The BMJ starts 2009 with new ways to publish research. Sheila Hollinghurst, Paul Little, and their colleagues have worked with us to abridge the economic evaluation1 of their recent randomised controlled trial of the Alexander technique for chronic back pain.2 The full text open access article has already been published on bmj.com, with a video in which the authors discuss the concept, interventions, and interpretation of their work (also available on the BMJ’s YouTube channel3). Now we are publishing the abridged version in the print journal,4 with a commentary in our weekly BMJ podcast.5
We are calling the new abridged print format for research articles BMJ pico. It is essentially an extended abstract, similar to those published in ACP Journal Club and the BMJ Group’s evidence based journals. The abstract gives the research question, study design, and findings, along with details of funding and competing interests. We chose the term “pico” because it means small (10−12 in SI units) and is also the name of the widely used critical appraisal tool PICO (population, intervention or exposure, comparison, outcomes), which this new format echoes.
We have been abridging research articles for the print BMJ for nearly 10 years using a process called ELPS (electronic long, paper short),6 which has had mostly positive reactions from readers and authors.7 8 We believe that BMJ pico is an improvement on this format, and we will be inviting all authors of accepted research articles to use it.
Authors will dictate the content for BMJ pico—they will produce the short versions themselves using templates that we have developed with experts. BMJ pico will allow us to fit more research papers into each print issue, thus offering speedier print publication while saving paper and freeing up resources we would rather spend on improving our services to authors and readers. If we took this approach for all research articles it would mean that authors would not need to work on two long versions of their papers (even the “paper short” version is often several thousand words long), and print readers wouldn’t confuse what they read in print with the full version, as sometimes happens now with ELPS. They should also find it easier to quickly grasp the design and key results of a study and decide whether they would like to read it in full on bmj.com.
Why are we taking this further step now? Firstly, because we are receiving and publishing more research—last year the BMJ’s acceptance rate for original research articles rose from 2% to over 6%—and we want to publish it as quickly and usefully as possible. Secondly, because we believe research belongs online. Many important journals have no print editions, and both authors and readers are now used to the idea of online only publication.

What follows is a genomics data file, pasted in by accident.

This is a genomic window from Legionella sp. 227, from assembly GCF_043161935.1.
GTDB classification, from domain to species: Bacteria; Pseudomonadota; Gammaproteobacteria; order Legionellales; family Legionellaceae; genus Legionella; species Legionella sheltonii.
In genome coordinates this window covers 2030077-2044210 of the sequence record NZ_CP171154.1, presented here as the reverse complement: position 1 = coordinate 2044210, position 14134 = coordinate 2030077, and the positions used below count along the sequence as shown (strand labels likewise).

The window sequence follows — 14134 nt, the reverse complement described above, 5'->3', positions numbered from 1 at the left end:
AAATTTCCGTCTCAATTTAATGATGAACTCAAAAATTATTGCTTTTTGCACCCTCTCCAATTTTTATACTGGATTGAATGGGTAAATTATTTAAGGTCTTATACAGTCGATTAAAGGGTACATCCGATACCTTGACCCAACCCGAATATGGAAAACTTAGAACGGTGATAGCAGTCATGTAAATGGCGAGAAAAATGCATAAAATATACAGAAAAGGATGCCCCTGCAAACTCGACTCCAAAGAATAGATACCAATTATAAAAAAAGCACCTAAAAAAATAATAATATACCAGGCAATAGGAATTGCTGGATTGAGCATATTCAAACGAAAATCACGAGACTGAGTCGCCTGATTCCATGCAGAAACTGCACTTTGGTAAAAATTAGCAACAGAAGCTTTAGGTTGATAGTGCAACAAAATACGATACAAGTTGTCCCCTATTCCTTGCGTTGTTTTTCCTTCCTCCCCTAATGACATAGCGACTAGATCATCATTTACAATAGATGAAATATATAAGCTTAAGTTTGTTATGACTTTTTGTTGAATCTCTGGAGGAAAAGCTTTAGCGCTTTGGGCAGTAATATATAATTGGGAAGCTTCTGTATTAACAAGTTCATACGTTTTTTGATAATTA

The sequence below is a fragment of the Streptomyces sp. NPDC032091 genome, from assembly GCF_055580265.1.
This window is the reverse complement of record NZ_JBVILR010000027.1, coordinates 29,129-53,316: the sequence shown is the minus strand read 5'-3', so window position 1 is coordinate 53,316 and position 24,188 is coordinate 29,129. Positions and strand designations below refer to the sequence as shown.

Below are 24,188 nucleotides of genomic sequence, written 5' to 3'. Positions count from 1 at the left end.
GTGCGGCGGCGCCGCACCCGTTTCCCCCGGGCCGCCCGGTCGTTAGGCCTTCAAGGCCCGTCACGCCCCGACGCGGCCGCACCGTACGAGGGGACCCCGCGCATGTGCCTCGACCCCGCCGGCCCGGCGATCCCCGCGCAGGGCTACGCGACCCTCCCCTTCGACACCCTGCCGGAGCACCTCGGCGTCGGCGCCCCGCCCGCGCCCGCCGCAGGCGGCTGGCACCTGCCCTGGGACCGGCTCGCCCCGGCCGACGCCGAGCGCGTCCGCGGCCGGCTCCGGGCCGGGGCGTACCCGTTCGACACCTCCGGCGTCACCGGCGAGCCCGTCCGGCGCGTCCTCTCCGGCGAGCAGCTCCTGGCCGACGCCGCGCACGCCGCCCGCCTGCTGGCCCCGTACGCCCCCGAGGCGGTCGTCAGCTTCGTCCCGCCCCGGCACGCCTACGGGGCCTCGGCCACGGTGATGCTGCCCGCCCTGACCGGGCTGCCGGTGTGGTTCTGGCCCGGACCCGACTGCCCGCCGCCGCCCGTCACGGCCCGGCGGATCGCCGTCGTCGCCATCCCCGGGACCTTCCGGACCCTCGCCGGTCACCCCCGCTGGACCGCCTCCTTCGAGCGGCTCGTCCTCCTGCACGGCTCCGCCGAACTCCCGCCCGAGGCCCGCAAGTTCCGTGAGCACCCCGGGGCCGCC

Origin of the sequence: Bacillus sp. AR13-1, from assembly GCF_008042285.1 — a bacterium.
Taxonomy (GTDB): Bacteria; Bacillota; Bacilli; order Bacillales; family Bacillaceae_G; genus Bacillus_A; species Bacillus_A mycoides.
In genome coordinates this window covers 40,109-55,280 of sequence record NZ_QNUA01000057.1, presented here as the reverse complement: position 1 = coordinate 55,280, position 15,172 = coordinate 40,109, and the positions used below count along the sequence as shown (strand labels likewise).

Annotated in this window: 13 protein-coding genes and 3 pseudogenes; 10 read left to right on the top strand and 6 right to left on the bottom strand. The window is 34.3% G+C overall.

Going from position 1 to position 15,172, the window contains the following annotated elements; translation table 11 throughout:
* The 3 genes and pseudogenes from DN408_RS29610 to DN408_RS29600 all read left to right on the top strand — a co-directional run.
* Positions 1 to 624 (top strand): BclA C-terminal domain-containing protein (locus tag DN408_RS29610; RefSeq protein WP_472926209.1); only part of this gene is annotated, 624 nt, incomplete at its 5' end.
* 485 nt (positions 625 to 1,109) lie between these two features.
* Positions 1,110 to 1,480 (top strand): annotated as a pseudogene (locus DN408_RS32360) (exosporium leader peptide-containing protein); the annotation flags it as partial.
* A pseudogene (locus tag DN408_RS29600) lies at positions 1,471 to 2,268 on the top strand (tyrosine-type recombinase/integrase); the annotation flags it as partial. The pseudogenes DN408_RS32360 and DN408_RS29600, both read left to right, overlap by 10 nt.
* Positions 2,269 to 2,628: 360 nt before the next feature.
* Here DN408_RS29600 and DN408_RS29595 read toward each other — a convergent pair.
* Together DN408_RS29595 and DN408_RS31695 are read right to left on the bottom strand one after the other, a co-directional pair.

Both online and print versions of the BMJ are going from strength to strength, with readership and usage growing steadily. They serve different functions. We want print readers to notice and appreciate research articles, but we know from regular surveys that readership of research in print is lower than for other sections of the journal and much lower than it is online. We also know that some print readers already go to bmj.com when they need the full research article, and we hope that BMJ pico will encourage more of them to do this. We hope that authors of research papers will be pleased that their articles are reaching a wide international clinical audience through open access, with many extra features including online appendices and other extras, videos, and podcasts, while allowing users to make PowerPoint slides from figures, save articles into online folders and social bookmarking websites, and send rapid responses.9
Alongside this first BMJ pico we are also publishing a Short Cuts summary of the study.10 Please tell us your views—as authors and readers—of both versions, by sending rapid responses about them to doi:10.1136/bmj.a2946. Which did you prefer to read? Which better conveys both the message and the science? Which would you prefer if you were an author of the study? And, more fundamentally, do you think the BMJ would be right to publish only an abstract or a Short Cuts summary of research articles in the print journal and publish the full text online only?
When we launched ELPS in 1999 one reader said “This could go either way. Scaling a mountain and opening the route to others, or landing in the frozen heights.”11 We aim to keep climbing and opening routes to better communication of science, and we have many plans for enhancing—with your help—the ways that the BMJ handles and publishes research.
Cite this as: BMJ 2008;337:a3123
Competing interests: None declared.
Provenance and peer review: Commissioned; not externally peer reviewed.